Citizen J

By Daniela Olszewska


Artifice Books
September 2013

Reviewed by William Emery


Imagine an Eastern European-style futuristic mish-mash of totalitarian surveillance states. Imagine the archives of their secret police, the language of such documents, each mundane detail an excuse for imprisonment, torture, or execution of the surveilled. If each nosy neighbor, disruptive agent, and professional spook downloaded his or her raw data into a central server, frontloaded with reptilian subconscious associations and the airy steel of unexamined assumptions and littered with the now eerily banal, the files produced might resemble the poetry of Daniela Olszewska's new volume from Artifice Books, Citizen J.

the least j could do
is give up her hosts,

but she persists—
occipital + code –

chomping, j feels
all parallelogrammed.

At once a paean to the intimate possibilities of the totalitarian state—who has not wanted a lover to know us completely—and an affirmation of its opposite, the hopefully eternal spirit of rebellion against such states, Citizen J excites, terrifies, and compromises the reader in unequal and unpredictable measure.

The collection's structure is novelistic. Unfolding across six "chapters," j's story toggles between the present and past tense. The chapters representing the present are all entitled "citizen j." In these, the eponymous j, a seemingly automatic and natural subversive in politics and love, has been captured and is undergoing a brutal rehabilitation. "already, she's apologizing / for things that haven't even / happened yet." The other chapters, "the twelve husbands of citizen j," "j trains for many different kinds of careers," and "the twelve wives of citizen j," break up the scenes of torture and reprogramming and function as world-building. The weaving in and out, from pure interrogative horror ("there were more than 9 / ways to peel the skin off") to comparatively lighthearted field reporting ("j rendezvouses with him in public restrooms and mid-sized luxury sedans. he is all gussied in ascot and champagne cork heel") is deft.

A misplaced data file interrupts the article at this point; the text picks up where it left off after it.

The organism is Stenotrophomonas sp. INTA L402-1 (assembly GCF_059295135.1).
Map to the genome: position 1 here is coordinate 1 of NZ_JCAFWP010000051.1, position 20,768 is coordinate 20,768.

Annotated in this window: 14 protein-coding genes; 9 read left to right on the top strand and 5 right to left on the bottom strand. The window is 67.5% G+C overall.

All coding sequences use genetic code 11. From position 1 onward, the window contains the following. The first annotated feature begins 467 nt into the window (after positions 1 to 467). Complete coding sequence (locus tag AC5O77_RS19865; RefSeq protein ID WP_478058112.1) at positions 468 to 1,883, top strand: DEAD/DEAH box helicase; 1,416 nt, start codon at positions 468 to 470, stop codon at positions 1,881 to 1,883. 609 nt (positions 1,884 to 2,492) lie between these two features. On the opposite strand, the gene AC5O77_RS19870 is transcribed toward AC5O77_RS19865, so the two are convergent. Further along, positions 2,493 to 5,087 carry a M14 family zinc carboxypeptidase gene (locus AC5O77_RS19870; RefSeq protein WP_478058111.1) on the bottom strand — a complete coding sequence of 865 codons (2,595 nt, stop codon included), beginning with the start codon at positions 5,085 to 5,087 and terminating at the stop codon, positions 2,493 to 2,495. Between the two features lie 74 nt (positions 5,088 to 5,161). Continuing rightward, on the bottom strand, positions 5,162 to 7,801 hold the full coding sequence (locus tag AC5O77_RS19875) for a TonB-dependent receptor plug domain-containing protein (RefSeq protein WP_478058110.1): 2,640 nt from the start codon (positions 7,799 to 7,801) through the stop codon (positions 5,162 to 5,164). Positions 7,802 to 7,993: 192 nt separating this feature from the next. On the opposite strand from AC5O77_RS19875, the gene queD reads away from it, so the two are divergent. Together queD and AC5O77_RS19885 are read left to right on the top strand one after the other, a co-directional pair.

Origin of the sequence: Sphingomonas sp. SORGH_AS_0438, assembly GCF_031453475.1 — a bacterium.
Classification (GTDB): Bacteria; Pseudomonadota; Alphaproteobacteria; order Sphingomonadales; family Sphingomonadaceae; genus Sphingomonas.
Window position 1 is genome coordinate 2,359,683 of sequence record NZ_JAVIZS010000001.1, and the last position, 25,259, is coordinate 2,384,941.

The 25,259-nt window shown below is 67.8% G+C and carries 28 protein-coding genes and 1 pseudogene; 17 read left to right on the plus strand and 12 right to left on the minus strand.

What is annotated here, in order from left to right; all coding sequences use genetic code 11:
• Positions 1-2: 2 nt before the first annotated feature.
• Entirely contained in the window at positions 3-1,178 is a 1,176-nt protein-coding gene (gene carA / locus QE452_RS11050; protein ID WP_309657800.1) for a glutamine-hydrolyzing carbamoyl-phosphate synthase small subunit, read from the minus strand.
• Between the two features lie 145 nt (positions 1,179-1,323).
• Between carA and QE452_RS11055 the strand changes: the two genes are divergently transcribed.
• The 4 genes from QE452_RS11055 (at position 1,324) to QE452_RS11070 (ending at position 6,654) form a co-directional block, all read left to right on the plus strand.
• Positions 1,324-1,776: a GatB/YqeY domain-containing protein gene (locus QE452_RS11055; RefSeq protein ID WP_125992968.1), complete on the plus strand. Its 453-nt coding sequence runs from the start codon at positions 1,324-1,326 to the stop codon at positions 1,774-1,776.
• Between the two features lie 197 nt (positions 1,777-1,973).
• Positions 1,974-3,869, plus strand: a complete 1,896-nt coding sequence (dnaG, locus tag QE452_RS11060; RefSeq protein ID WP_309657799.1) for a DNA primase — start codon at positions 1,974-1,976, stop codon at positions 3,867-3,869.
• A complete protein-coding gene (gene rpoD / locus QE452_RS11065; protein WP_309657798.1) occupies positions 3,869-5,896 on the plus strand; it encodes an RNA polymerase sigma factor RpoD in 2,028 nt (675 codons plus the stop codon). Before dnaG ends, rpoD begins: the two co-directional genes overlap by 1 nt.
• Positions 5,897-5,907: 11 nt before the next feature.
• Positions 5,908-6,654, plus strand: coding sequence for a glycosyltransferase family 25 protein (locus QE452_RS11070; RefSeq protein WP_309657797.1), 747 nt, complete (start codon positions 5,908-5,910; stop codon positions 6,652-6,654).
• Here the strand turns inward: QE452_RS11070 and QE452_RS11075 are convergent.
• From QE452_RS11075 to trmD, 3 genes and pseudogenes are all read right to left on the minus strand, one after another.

The poetic lines in "citizen j" tend toward shorthand, containing pluses, slashes, and dashes in lieu of certain words and phrases, while the "husbands" and "wives" sections read like prose. The section on careers occupies a middle ground, with three long limbed, unrhymed couplets completed by a single-line parenthetical. Olszewska's commitment to these three forms help to anchor a text that is otherwise relentlessly polyphonic, referential, arch, and given to innuendo:

—our new hire was covered in good-luck-w/thats. in the sexy sores
that come from wearing a badge wrong. here's a smart bomb for you,

a smart bomb for you…the two in back are going to have to share.
j couldn't for the life of her. come on now, it's good practice

for when we're all actually of age. now, who wants to learn
how to compose a ransom note? so, she said, yes inspector,

                                    (that pencil pusher was always supposed to have gone there.)